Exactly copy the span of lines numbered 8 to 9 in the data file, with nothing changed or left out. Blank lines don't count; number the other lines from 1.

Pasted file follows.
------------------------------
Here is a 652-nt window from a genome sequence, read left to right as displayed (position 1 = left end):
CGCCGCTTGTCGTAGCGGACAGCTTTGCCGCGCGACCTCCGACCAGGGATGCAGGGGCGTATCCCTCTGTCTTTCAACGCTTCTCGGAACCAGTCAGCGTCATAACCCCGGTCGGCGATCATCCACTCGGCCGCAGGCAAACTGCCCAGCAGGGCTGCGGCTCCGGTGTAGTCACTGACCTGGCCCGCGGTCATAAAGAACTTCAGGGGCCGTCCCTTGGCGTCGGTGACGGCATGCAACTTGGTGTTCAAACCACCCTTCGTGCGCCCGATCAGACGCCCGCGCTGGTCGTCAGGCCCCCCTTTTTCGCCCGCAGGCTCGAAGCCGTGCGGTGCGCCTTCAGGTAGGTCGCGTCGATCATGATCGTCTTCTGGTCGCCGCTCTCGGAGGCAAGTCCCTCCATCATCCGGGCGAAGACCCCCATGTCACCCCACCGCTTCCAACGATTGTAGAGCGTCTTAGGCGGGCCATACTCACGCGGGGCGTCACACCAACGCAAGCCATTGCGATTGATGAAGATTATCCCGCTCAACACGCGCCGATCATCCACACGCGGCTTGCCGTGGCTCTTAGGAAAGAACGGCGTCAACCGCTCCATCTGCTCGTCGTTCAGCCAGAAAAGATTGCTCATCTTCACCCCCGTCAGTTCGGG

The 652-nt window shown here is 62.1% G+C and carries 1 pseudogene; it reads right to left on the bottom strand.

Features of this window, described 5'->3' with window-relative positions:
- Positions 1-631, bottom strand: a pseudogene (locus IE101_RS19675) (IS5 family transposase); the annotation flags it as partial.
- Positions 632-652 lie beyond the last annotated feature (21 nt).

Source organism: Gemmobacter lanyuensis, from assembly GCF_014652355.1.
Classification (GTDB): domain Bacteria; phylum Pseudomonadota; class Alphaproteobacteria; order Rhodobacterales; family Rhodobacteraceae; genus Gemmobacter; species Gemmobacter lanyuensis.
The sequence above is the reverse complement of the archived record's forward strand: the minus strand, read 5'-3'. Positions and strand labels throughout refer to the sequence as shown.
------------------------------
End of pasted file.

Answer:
Classification (GTDB): domain Bacteria; phylum Pseudomonadota; class Alphaproteobacteria; order Rhodobacterales; family Rhodobacteraceae; genus Gemmobacter; species Gemmobacter lanyuensis.
The sequence above is the reverse complement of the archived record's forward strand: the minus strand, read 5'-3'. Positions and strand labels throughout refer to the sequence as shown.